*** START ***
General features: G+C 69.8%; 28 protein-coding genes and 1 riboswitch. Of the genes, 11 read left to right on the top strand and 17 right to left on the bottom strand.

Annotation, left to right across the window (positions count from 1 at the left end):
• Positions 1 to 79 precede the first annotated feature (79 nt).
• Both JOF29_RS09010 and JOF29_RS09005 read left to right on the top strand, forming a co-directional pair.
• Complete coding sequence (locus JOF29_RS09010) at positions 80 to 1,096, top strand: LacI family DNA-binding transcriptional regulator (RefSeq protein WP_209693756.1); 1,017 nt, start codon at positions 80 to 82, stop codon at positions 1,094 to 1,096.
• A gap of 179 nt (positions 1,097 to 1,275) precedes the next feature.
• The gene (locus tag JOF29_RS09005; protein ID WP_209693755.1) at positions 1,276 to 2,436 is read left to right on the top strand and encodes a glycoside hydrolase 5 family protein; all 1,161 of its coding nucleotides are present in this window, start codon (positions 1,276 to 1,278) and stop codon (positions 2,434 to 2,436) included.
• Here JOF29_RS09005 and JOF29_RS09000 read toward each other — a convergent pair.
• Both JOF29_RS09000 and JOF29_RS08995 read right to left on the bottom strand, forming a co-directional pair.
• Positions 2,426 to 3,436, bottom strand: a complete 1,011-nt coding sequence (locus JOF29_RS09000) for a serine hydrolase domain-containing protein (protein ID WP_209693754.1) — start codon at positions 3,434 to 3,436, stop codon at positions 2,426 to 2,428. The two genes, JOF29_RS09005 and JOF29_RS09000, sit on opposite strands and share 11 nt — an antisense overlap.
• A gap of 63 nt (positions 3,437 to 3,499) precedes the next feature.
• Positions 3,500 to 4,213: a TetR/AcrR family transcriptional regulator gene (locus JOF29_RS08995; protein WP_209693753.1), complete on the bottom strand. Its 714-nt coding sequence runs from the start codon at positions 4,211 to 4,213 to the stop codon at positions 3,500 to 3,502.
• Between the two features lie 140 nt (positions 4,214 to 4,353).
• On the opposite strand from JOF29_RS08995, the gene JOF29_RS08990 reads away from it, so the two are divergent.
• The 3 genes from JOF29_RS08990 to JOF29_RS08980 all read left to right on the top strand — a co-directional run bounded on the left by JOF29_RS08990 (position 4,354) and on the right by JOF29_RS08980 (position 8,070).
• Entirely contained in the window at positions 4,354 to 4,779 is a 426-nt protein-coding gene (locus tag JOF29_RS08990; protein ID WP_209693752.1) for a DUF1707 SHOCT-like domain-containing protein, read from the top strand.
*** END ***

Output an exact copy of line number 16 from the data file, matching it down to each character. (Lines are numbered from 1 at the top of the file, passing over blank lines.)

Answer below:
• Entirely contained in the window at positions 4,354 to 4,779 is a 426-nt protein-coding gene (locus tag JOF29_RS08990; protein ID WP_209693752.1) for a DUF1707 SHOCT-like domain-containing protein, read from the top strand.